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Digital Technology Adoption and Jobs: A Model of Firm Heterogeneity

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  • Irene Brambilla

Abstract

This paper develops a theoretical framework that expands the task-based models of technical progress and labor markets to allow for firm heterogeneity and wages that vary across firms. The model is compatible with the empirical observation that more productive firms are larger, are more skill intensive, and pay higher wages across skill categories. The model predicts that the decision to invest in information and communications technology depends on firm size and labor market characteristics. As a result of investment in information and communications technology firms grow, become more intensive in complex tasks, become more skilled intensive, and employ more skilled workers as long as skilled labor is complementary to information and communications technology. Employment of unskilled workers increases as well, provided that firm output growth is sufficiently high to overcome the negative substitution effect. Workers who remain employed are better off because their wage increases with information and communications technology. To the extent that skilled workers have more bargaining power than unskilled workers, or that their wage scheme is more tied to firm performance, wage inequality at the firm level increases with information and communications technology.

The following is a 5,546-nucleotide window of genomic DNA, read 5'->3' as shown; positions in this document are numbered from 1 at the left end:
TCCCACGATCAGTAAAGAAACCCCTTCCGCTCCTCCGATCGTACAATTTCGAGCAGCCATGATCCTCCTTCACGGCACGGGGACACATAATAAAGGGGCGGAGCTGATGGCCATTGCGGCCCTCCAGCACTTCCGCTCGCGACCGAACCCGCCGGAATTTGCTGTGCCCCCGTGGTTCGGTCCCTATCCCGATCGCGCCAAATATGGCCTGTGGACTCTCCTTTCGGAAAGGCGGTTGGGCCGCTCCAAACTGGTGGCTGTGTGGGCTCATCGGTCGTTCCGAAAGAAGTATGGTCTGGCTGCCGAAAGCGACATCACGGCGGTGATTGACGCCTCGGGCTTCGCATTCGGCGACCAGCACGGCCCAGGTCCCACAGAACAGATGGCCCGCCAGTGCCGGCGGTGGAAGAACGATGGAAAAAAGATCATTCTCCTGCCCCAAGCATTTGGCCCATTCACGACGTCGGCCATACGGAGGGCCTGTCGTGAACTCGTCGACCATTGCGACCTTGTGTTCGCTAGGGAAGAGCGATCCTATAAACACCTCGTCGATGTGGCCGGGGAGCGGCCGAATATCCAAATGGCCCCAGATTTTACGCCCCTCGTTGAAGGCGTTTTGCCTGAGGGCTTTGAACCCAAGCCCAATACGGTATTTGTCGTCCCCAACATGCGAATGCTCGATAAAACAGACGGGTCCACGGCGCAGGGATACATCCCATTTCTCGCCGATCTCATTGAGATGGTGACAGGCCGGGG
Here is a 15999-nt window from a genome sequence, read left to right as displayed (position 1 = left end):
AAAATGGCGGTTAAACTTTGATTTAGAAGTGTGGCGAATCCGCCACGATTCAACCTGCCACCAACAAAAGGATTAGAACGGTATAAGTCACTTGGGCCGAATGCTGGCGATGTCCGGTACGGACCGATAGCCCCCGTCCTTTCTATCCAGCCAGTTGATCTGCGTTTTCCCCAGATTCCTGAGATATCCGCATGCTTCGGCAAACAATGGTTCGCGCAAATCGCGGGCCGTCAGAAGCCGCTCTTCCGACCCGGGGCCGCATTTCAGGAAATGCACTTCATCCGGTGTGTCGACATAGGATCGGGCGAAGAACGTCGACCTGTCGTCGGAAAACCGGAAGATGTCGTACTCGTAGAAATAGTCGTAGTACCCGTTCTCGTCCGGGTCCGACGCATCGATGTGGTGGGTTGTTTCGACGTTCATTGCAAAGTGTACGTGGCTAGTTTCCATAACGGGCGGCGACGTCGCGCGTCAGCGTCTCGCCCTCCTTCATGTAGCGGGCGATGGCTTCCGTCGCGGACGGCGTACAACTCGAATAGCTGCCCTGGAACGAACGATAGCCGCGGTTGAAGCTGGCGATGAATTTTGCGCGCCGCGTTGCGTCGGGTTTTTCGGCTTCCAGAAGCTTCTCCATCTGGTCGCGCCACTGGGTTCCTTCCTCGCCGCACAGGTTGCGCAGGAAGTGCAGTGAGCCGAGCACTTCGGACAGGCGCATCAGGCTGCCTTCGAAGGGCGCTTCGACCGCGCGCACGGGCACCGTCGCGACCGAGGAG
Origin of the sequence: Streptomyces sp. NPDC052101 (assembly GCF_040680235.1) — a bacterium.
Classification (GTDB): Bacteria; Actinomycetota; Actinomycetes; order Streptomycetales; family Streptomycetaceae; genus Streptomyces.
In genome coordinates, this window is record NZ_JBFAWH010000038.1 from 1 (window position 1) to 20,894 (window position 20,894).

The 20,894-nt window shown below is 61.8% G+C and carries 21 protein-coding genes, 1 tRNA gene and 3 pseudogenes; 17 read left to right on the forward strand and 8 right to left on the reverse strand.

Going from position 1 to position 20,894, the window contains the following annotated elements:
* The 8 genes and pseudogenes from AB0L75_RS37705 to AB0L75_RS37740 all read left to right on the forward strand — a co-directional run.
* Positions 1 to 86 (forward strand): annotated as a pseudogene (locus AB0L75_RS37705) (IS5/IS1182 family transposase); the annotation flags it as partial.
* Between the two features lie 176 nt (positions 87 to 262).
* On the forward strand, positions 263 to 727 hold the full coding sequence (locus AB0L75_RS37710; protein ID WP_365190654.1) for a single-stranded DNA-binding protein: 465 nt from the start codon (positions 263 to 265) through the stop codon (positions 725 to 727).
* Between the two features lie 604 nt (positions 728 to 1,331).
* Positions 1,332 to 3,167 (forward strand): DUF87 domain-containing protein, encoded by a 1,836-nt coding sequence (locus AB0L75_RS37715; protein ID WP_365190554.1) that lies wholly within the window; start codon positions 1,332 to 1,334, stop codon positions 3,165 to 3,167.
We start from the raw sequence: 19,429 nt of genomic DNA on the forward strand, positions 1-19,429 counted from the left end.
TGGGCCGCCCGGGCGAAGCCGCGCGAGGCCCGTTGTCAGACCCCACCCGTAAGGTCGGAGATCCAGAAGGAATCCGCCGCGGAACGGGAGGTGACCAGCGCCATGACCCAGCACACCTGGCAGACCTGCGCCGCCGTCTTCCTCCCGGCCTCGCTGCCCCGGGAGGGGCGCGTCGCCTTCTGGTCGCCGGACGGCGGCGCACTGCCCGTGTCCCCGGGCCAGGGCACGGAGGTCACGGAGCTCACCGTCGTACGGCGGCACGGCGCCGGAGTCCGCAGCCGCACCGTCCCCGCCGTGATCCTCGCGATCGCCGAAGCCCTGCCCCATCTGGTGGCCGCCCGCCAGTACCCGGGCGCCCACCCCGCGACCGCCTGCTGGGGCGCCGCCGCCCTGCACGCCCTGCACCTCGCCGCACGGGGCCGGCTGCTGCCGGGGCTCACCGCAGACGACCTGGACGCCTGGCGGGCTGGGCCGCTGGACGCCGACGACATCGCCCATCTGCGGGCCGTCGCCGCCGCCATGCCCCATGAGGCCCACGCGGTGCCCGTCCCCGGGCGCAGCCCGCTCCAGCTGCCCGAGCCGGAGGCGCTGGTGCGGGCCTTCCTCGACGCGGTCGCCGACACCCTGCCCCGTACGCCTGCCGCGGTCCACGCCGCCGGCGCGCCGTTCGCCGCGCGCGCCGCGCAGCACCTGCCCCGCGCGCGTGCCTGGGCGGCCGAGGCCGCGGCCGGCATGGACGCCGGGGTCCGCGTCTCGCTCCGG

Suggested Citation

  • Irene Brambilla, 2018. "Digital Technology Adoption and Jobs: A Model of Firm Heterogeneity," IIE, Working Papers 117, IIE, Universidad Nacional de La Plata.
  • Handle: RePEc:akh:wpaper:117
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    More about this item

    Keywords

    ICT; jobs; labor demand; firm heterogeneity; rent-sharing; tasks;
    All these keywords.

    JEL classification:

    • J24 - Labor and Demographic Economics - - Demand and Supply of Labor - - - Human Capital; Skills; Occupational Choice; Labor Productivity
    • J31 - Labor and Demographic Economics - - Wages, Compensation, and Labor Costs - - - Wage Level and Structure; Wage Differentials

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